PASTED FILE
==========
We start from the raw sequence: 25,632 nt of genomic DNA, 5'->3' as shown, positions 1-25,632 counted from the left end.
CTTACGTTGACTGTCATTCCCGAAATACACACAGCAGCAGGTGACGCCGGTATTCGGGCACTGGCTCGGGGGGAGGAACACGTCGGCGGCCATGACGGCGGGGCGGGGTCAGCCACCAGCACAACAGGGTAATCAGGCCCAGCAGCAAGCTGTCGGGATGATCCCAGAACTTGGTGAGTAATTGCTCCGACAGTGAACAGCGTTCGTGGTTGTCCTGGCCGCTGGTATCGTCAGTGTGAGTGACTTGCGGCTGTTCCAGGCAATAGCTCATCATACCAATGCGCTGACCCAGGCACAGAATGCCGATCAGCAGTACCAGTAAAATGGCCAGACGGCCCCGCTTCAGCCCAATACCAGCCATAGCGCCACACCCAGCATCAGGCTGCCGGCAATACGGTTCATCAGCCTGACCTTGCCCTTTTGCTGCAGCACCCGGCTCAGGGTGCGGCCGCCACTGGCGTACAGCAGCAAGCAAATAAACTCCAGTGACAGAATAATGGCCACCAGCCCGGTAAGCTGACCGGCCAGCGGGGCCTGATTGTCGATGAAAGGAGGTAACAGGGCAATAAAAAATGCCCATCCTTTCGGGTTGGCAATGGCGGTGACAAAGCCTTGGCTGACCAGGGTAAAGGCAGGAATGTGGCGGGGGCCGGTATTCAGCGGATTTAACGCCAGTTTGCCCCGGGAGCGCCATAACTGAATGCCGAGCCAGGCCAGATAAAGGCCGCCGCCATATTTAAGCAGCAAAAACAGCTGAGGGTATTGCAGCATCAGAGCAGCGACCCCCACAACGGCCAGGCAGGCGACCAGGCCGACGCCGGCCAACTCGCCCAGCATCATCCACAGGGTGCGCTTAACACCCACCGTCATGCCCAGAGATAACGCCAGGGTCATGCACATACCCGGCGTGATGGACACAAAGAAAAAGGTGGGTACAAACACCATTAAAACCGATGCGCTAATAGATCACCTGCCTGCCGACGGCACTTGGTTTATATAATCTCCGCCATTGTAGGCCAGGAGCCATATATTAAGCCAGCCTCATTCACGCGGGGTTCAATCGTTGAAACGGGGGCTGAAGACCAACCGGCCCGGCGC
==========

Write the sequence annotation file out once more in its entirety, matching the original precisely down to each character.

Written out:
We start from the raw sequence: 25,632 nt of genomic DNA, 5'->3' as shown, positions 1-25,632 counted from the left end.
CTTACGTTGACTGTCATTCCCGAAATACACACAGCAGCAGGTGACGCCGGTATTCGGGCACTGGCTCGGGGGGAGGAACACGTCGGCGGCCATGACGGCGGGGCGGGGTCAGCCACCAGCACAACAGGGTAATCAGGCCCAGCAGCAAGCTGTCGGGATGATCCCAGAACTTGGTGAGTAATTGCTCCGACAGTGAACAGCGTTCGTGGTTGTCCTGGCCGCTGGTATCGTCAGTGTGAGTGACTTGCGGCTGTTCCAGGCAATAGCTCATCATACCAATGCGCTGACCCAGGCACAGAATGCCGATCAGCAGTACCAGTAAAATGGCCAGACGGCCCCGCTTCAGCCCAATACCAGCCATAGCGCCACACCCAGCATCAGGCTGCCGGCAATACGGTTCATCAGCCTGACCTTGCCCTTTTGCTGCAGCACCCGGCTCAGGGTGCGGCCGCCACTGGCGTACAGCAGCAAGCAAATAAACTCCAGTGACAGAATAATGGCCACCAGCCCGGTAAGCTGACCGGCCAGCGGGGCCTGATTGTCGATGAAAGGAGGTAACAGGGCAATAAAAAATGCCCATCCTTTCGGGTTGGCAATGGCGGTGACAAAGCCTTGGCTGACCAGGGTAAAGGCAGGAATGTGGCGGGGGCCGGTATTCAGCGGATTTAACGCCAGTTTGCCCCGGGAGCGCCATAACTGAATGCCGAGCCAGGCCAGATAAAGGCCGCCGCCATATTTAAGCAGCAAAAACAGCTGAGGGTATTGCAGCATCAGAGCAGCGACCCCCACAACGGCCAGGCAGGCGACCAGGCCGACGCCGGCCAACTCGCCCAGCATCATCCACAGGGTGCGCTTAACACCCACCGTCATGCCCAGAGATAACGCCAGGGTCATGCACATACCCGGCGTGATGGACACAAAGAAAAAGGTGGGTACAAACACCATTAAAACCGATGCGCTAATAGATCACCTGCCTGCCGACGGCACTTGGTTTATATAATCTCCGCCATTGTAGGCCAGGAGCCATATATTAAGCCAGCCTCATTCACGCGGGGTTCAATCGTTGAAACGGGGGCTGAAGACCAACCGGCCCGGCGC